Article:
||Richard W. Unger
||Rutgers University Press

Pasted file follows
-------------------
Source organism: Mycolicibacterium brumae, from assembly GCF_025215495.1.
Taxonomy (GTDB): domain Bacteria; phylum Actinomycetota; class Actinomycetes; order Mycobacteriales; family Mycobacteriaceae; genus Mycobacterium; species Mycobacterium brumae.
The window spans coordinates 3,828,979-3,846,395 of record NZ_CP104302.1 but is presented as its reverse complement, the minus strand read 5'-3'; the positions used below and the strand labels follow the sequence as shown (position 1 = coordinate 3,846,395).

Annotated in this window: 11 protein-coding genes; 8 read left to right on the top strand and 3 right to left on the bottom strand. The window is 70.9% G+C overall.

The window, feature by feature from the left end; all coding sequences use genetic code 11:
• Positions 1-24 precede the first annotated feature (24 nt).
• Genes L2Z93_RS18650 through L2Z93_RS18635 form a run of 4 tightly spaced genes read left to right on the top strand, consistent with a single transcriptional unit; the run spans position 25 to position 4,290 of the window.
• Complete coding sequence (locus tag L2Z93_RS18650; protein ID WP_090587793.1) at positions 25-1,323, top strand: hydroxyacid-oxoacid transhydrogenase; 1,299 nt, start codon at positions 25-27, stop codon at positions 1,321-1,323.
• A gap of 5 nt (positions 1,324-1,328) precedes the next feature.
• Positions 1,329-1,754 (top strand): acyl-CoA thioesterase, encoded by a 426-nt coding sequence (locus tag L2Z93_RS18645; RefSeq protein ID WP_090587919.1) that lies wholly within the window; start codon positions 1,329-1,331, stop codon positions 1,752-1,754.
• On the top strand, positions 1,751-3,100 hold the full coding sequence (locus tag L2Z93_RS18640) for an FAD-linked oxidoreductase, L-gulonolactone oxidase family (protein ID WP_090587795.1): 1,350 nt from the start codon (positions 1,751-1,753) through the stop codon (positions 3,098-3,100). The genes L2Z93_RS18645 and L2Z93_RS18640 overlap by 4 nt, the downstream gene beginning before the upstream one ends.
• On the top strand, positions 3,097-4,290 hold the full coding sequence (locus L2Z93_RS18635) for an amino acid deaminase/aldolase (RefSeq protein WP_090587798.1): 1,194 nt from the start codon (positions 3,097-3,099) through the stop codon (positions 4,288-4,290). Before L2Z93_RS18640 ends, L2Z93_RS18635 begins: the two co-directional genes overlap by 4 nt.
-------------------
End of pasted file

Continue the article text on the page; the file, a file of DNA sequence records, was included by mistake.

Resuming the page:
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Charles Wilson, the renowned historian of the European economy, is reputed to have said that history is making the past dull in order to get it right. There is a great danger thai in dissecting the way artists showed Noah building ships in the Middle Ages and the Renaissance that some of the fun of the art, some of the play inherent in making pictures, has been lost. The task itself, though all too long in coming to fruition, has not been dull. My work on Noah began as part of a search for new illustrations of ships and shipbuilding in the Middle Ages. In the process I found material both for my own study of the history of technology and for art history. What has emerged is an effort to understand how artists in medieval Europe understood and approached technical matters. The example of Noah the shipbuilder is no more than an example of the more general phenomenon. What 1 found was not consistent with what historians of technology, historians of ideas, or art historians have said in the past. In this case it may be that matters were more simple than they appear. The artists were influenced by what they saw, by what went on around them...